Managing Employee's Expectation of Privacy

Thursday, February 02, 2012

Suzanne Widup

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In a recently filed lawsuit, FDA whistleblowers allege that their emails were monitored once they told Congress the agency was approving medical devices that were risky to patients. 

FDA employees (and former employees) are saying that the FDA initiated email monitoring after these complaints, and that in doing so, it violated their Constitutional rights. They categorize the monitoring an unlawful search and seizure, and a violation of their rights to free speech and association.

The FDA, on the other hand, indicated that when logging onto the network, employees are warned they may be monitored and should not have an expectation of privacy. Now, the article quotes the agency, but does not get specific as to what this warning looks like. If it is like many places, it is a click through banner where the employee must accept the warning before proceeding. 

Further, the article indicated that the FDA began "surveillance of the employee's personal email accounts, which they accessed from Government computers". So the question is--does the click through banner indicating no expectation of privacy should be held by the employee extend to their personal email accounts when they access them from work?  This will be a very interesting case to follow, given some of the rulings we've seen around similar issues. 

In Ontario v. Quon, the Supreme Court ruled that employers have the right to read text messages—including personal ones—when they own the equipment (phone) that it was sent/received from, and when they have reason to believe that workplace rules are being broken. 

In that ruling, Justice Scalia asserts “…that government searches to retrieve work-related materials or to investigate violations of workplace rules—searches of the sort that are regarded as reasonable and normal in the private-employer context—do not violate the …(Fourth) Amendment.” 

Now, that ruling addressed cell phone texting on a work-owned phone, and not personal email accounts accessed through a work computer, but the most important point seems to be that because the search was motivated by a legitimate work-related purpose, it was lawful. 

In Stengart v. Loving Care Agency, Inc., the New Jersey Supreme Court ruled in a case where an employee sent emails to/from her attorney via her personal Yahoo email account, but using a company laptop.

When she left the company and filed suit against them, the employer had a forensic analysis done on the laptop. It obtained copies of some of the emails from the internet cache folders, and even though the emails contained language about privilege and how the emails were intended only for the recipient, the employer asserted they were fair game.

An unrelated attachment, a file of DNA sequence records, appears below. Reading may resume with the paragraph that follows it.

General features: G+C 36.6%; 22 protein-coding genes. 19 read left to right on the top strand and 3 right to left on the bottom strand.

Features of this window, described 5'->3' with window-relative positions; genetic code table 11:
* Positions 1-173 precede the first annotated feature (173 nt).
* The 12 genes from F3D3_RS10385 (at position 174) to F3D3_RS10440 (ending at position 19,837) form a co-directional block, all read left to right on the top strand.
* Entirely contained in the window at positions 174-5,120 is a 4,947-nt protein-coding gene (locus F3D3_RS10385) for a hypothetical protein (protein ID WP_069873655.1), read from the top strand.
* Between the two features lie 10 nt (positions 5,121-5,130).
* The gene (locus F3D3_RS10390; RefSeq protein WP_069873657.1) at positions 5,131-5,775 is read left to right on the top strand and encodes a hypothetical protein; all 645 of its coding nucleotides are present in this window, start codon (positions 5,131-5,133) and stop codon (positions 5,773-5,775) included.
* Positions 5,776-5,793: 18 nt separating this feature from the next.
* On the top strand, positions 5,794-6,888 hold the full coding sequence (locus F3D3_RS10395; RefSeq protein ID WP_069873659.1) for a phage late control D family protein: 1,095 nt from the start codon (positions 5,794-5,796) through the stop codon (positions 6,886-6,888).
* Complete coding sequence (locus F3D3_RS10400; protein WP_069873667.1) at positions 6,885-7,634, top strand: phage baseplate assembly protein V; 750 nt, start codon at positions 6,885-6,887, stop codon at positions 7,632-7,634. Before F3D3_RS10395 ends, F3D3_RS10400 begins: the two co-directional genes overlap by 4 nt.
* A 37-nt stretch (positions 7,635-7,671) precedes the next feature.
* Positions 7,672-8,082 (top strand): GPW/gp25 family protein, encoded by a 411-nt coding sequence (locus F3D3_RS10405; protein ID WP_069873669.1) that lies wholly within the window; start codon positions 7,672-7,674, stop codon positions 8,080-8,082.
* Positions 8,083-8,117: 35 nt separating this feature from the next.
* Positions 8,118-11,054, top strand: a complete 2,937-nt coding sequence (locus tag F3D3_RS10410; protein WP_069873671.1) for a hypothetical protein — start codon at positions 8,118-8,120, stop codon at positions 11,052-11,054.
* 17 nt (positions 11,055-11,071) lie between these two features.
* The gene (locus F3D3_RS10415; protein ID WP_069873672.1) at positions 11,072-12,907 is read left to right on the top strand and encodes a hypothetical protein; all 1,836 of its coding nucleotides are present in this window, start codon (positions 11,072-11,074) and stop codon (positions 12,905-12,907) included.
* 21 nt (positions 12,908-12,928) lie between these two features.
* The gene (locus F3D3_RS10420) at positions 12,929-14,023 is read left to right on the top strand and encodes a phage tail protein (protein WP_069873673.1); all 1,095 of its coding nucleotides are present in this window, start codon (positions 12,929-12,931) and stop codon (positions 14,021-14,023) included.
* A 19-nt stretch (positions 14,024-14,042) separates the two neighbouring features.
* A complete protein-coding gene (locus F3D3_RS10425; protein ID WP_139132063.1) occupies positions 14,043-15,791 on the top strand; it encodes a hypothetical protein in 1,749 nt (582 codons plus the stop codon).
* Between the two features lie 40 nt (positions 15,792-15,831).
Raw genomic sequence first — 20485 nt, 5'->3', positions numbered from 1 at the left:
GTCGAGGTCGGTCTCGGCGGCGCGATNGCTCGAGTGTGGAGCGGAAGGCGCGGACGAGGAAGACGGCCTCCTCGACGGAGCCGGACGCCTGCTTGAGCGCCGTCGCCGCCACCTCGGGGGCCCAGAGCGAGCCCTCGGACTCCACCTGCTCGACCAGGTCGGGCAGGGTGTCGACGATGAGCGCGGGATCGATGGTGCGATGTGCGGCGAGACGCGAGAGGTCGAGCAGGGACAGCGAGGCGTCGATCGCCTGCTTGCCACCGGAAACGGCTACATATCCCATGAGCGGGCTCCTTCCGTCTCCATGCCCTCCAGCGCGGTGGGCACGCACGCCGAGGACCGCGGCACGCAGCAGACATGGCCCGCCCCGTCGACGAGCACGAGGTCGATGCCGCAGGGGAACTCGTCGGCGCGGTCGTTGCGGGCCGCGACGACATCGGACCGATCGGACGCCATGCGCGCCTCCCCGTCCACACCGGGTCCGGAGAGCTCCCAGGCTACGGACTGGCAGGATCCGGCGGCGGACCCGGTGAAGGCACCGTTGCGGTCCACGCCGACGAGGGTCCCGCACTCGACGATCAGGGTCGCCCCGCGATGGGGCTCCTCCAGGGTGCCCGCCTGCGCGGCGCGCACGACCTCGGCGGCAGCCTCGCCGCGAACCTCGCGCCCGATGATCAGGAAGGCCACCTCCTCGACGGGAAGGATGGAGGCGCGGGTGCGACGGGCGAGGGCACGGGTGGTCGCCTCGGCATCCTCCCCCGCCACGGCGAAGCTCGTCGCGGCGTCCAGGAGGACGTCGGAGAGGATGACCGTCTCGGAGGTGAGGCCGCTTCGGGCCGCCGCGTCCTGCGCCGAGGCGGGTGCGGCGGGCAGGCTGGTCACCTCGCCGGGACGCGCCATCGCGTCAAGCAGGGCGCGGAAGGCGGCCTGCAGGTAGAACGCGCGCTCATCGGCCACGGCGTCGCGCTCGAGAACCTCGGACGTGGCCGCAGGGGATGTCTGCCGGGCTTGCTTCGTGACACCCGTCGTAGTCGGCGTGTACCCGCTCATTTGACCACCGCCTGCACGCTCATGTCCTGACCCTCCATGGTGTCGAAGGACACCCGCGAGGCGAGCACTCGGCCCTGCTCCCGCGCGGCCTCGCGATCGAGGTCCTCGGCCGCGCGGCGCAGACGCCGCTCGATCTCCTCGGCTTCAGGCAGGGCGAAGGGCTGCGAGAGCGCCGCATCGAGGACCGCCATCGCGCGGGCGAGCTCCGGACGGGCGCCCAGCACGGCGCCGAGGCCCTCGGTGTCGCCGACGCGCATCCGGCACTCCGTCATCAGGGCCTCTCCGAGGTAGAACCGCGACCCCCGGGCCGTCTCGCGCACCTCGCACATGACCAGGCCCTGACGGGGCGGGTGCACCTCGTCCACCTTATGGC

The court ruled that just because Stengart was using her employer provided laptop, that doesn’t dispel her expectation of privacy when accessing her personal email account. According to the New Jersey Supreme Court, “a policy that provided unambiguous notice that an employer could retrieve and read an employee’s attorney-client communications, if accessed on a personal password-protected email account using the company’s computer system, would not be enforceable.”

The FDA case seems to fall somewhere in between these two rulings. While the monitoring may be justifiable as a legitimate work-related investigation (not knowing the details, I can only assume), which would make the communications on the company’s email systems subject to monitoring should be within the realm of not violating their Fourth Amendment rights. 

However, when it extends to their personal email accounts, even if they are not attorney-client communications, it becomes possible that a line was crossed. 

The take home for companies should be to make sure their Acceptable Use policies are clear, and that their systems have those click through banners that users must acknowledge that monitoring is a possibility on company owned systems—that is the basic beginning for dispelling that expectation of privacy.

However, if during the course of an investigation, private communications are intercepted, the company should be guided by their Legal Counsel on how to proceed. The outcome of the FDA case will hopefully provide further clarity in this somewhat murky issue.

Possibly Related Articles:
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Email Privacy Enterprise Security Government Monitoring Search and Seizure Employees Surveillance Lawsuit Supreme Court Whistleblower Policies and Procedures FDA Fourth Amendment Suzanne Widup Acceptable Use
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Mark H. Another aspect to this is that gmail uses https. Generally, computer users are trained that this is encrypted end-to-end and that they have a reasonable expectation of security and privacy based on that. Unless the organization specifically informs users it is doing "man-in-the-middle" monitoring of "secure" web sessions, that could be an issue. Without clearly spelling that out in any consent click-through, would users reasonably be expected to know the organization can (for instance) decrypt and/or modify any of their bank logins/transactions? After all, a bank site itself may very well be telling them otherwise.
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